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    Femara Prevents Breast Cancer Recurrence

    Drug Picks Up Where Tamoxifen Leaves Off in Reducing Cancer Risks
    By
    WebMD Health News

    Oct. 9, 2003 -- Women who survived their first battle with breast cancer may now have a powerful new tool to prevent the dreaded disease from coming back, even years after other treatments have lost their edge.

    A major new study announced today shows that the drug Femara picks up where the breast cancer drug tamoxifen leaves off and cuts the risk of breast cancer recurrence nearly in half among postmenopausal women with hormone-dependent breast cancers.

    The benefits of this therapy were so significant that researchers stopped their study short in order to make the drug available to more women. The results of the study were announced today at a news conference in Toronto and released in advance of the scheduled Nov. 6 publication date in TheNew England Journal of Medicine.

    About two-thirds of all breast cancers depend on hormones such as estrogen to grow, and researchers say hundreds of thousands of postmenopausal women worldwide who have had estrogen-sensitive breast cancers may benefit from this new treatment option.

    Femara Fights Breast Cancer in the Long Run

    Tamoxifen is a commonly used drug for preventing breast cancer recurrence among postmenopausal women who had hormone-dependent breast cancers. It works by binding to estrogen receptors and depriving breast cancer cells of the estrogen they need.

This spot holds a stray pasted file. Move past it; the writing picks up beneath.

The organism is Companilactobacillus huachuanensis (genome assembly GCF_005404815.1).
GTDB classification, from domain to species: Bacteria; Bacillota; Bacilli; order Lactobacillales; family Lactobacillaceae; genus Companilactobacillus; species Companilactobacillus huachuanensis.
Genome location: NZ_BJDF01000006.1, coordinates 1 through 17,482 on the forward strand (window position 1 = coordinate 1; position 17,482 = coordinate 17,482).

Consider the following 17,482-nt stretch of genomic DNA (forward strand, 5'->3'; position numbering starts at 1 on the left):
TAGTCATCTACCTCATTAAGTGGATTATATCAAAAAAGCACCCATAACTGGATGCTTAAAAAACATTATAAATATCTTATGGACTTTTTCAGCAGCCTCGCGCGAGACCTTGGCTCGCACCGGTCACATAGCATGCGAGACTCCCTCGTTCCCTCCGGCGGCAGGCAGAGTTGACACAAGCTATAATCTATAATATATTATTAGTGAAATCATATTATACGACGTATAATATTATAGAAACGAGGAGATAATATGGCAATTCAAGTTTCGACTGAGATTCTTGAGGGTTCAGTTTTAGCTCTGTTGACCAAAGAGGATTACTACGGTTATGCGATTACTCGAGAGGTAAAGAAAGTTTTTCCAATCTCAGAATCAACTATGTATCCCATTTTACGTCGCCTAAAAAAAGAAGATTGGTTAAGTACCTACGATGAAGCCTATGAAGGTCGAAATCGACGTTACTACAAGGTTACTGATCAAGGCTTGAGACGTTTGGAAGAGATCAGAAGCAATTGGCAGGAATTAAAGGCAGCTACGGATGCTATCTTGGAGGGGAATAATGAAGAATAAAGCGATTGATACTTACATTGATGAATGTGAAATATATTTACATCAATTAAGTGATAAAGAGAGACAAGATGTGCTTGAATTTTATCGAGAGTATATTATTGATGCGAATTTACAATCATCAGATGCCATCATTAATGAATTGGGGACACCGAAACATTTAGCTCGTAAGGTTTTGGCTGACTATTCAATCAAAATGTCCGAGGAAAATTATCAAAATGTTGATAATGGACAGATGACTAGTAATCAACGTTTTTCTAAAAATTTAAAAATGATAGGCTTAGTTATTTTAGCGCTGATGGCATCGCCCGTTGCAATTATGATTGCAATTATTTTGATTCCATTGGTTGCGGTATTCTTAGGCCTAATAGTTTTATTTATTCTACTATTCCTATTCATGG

But the benefits of tamoxifen therapy taper off after five years. After that, there has been little doctors could do to reduce the risk of cancer recurrence among these women.

    "For many years, we have lacked the tools to address the ongoing substantial risk of breast cancer after five years," says researcher Paul Goss, MD, PhD, of Princess Margaret Hospital in Toronto, who spoke at the briefing.

    "What is unrecognized by many doctors and patients is that over 50% of recurrences that occur from breast cancer unfortunately occur over the long term, beyond five years after diagnosis," says Goss. "It becomes a dark cloud that hangs over patients and their families for many years after the primary diagnosis."

    The study involved 5,187 postmenopausal women who had completed an average of five years of tamoxifen therapy and compared the effects of a once-a-day Femara pill vs. placebo in preventing breast cancer recurrence.

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